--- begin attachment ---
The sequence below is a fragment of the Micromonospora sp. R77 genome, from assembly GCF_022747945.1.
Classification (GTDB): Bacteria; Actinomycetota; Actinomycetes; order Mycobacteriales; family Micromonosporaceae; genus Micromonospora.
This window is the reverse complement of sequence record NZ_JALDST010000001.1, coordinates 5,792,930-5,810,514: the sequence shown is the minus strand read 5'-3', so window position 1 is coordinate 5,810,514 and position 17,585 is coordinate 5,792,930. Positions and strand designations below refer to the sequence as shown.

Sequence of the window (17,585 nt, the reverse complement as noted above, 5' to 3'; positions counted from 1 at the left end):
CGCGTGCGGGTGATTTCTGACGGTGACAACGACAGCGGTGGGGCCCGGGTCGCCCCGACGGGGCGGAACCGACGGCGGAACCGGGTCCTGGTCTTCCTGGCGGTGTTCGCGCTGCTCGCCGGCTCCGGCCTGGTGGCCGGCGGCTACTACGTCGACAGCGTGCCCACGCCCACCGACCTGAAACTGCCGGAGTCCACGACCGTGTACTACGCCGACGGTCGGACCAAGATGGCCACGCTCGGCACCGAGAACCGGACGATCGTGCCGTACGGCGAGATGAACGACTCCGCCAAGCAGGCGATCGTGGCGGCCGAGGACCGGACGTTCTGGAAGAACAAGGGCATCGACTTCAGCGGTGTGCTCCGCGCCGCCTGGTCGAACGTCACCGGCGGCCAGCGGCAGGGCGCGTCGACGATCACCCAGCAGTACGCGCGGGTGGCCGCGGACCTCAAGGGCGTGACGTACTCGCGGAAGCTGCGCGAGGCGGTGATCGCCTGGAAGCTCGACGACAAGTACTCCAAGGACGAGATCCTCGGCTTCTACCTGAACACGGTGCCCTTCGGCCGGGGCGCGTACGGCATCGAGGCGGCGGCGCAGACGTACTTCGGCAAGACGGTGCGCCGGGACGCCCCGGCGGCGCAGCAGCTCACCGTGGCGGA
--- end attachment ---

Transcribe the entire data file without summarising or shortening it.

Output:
The sequence below is a fragment of the Micromonospora sp. R77 genome, from assembly GCF_022747945.1.
Classification (GTDB): Bacteria; Actinomycetota; Actinomycetes; order Mycobacteriales; family Micromonosporaceae; genus Micromonospora.
This window is the reverse complement of sequence record NZ_JALDST010000001.1, coordinates 5,792,930-5,810,514: the sequence shown is the minus strand read 5'-3', so window position 1 is coordinate 5,810,514 and position 17,585 is coordinate 5,792,930. Positions and strand designations below refer to the sequence as shown.

Sequence of the window (17,585 nt, the reverse complement as noted above, 5' to 3'; positions counted from 1 at the left end):
CGCGTGCGGGTGATTTCTGACGGTGACAACGACAGCGGTGGGGCCCGGGTCGCCCCGACGGGGCGGAACCGACGGCGGAACCGGGTCCTGGTCTTCCTGGCGGTGTTCGCGCTGCTCGCCGGCTCCGGCCTGGTGGCCGGCGGCTACTACGTCGACAGCGTGCCCACGCCCACCGACCTGAAACTGCCGGAGTCCACGACCGTGTACTACGCCGACGGTCGGACCAAGATGGCCACGCTCGGCACCGAGAACCGGACGATCGTGCCGTACGGCGAGATGAACGACTCCGCCAAGCAGGCGATCGTGGCGGCCGAGGACCGGACGTTCTGGAAGAACAAGGGCATCGACTTCAGCGGTGTGCTCCGCGCCGCCTGGTCGAACGTCACCGGCGGCCAGCGGCAGGGCGCGTCGACGATCACCCAGCAGTACGCGCGGGTGGCCGCGGACCTCAAGGGCGTGACGTACTCGCGGAAGCTGCGCGAGGCGGTGATCGCCTGGAAGCTCGACGACAAGTACTCCAAGGACGAGATCCTCGGCTTCTACCTGAACACGGTGCCCTTCGGCCGGGGCGCGTACGGCATCGAGGCGGCGGCGCAGACGTACTTCGGCAAGACGGTGCGCCGGGACGCCCCGGCGGCGCAGCAGCTCACCGTGGCGGA